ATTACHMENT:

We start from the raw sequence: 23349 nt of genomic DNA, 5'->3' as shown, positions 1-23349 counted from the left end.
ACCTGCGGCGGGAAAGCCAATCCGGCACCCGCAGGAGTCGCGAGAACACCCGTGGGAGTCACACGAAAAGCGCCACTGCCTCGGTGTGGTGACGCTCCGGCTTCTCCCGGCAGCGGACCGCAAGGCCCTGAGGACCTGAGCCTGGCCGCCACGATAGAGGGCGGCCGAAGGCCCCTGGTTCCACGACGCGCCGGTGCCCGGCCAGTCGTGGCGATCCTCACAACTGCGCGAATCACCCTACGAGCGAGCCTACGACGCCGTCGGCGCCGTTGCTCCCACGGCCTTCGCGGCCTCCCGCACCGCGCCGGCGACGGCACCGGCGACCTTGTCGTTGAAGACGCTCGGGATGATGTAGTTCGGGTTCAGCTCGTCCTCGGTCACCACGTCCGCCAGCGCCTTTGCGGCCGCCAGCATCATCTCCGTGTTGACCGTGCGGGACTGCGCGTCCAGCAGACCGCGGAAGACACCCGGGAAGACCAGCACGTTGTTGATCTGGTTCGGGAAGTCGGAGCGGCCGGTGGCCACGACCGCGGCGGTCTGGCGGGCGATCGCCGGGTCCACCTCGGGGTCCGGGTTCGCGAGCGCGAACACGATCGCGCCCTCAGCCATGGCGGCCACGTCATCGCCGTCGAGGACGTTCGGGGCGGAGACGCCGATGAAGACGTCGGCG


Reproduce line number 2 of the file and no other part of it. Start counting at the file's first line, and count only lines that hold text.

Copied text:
ACCTGCGGCGGGAAAGCCAATCCGGCACCCGCAGGAGTCGCGAGAACACCCGTGGGAGTCACACGAAAAGCGCCACTGCCTCGGTGTGGTGACGCTCCGGCTTCTCCCGGCAGCGGACCGCAAGGCCCTGAGGACCTGAGCCTGGCCGCCACGATAGAGGGCGGCCGAAGGCCCCTGGTTCCACGACGCGCCGGTGCCCGGCCAGTCGTGGCGATCCTCACAACTGCGCGAATCACCCTACGAGCGAGCCTACGACGCCGTCGGCGCCGTTGCTCCCACGGCCTTCGCGGCCTCCCGCACCGCGCCGGCGACGGCACCGGCGACCTTGTCGTTGAAGACGCTCGGGATGATGTAGTTCGGGTTCAGCTCGTCCTCGGTCACCACGTCCGCCAGCGCCTTTGCGGCCGCCAGCATCATCTCCGTGTTGACCGTGCGGGACTGCGCGTCCAGCAGACCGCGGAAGACACCCGGGAAGACCAGCACGTTGTTGATCTGGTTCGGGAAGTCGGAGCGGCCGGTGGCCACGACCGCGGCGGTCTGGCGGGCGATCGCCGGGTCCACCTCGGGGTCCGGGTTCGCGAGCGCGAACACGATCGCGCCCTCAGCCATGGCGGCCACGTCATCGCCGTCGAGGACGTTCGGGGCGGAGACGCCGATGAAGACGTCGGCG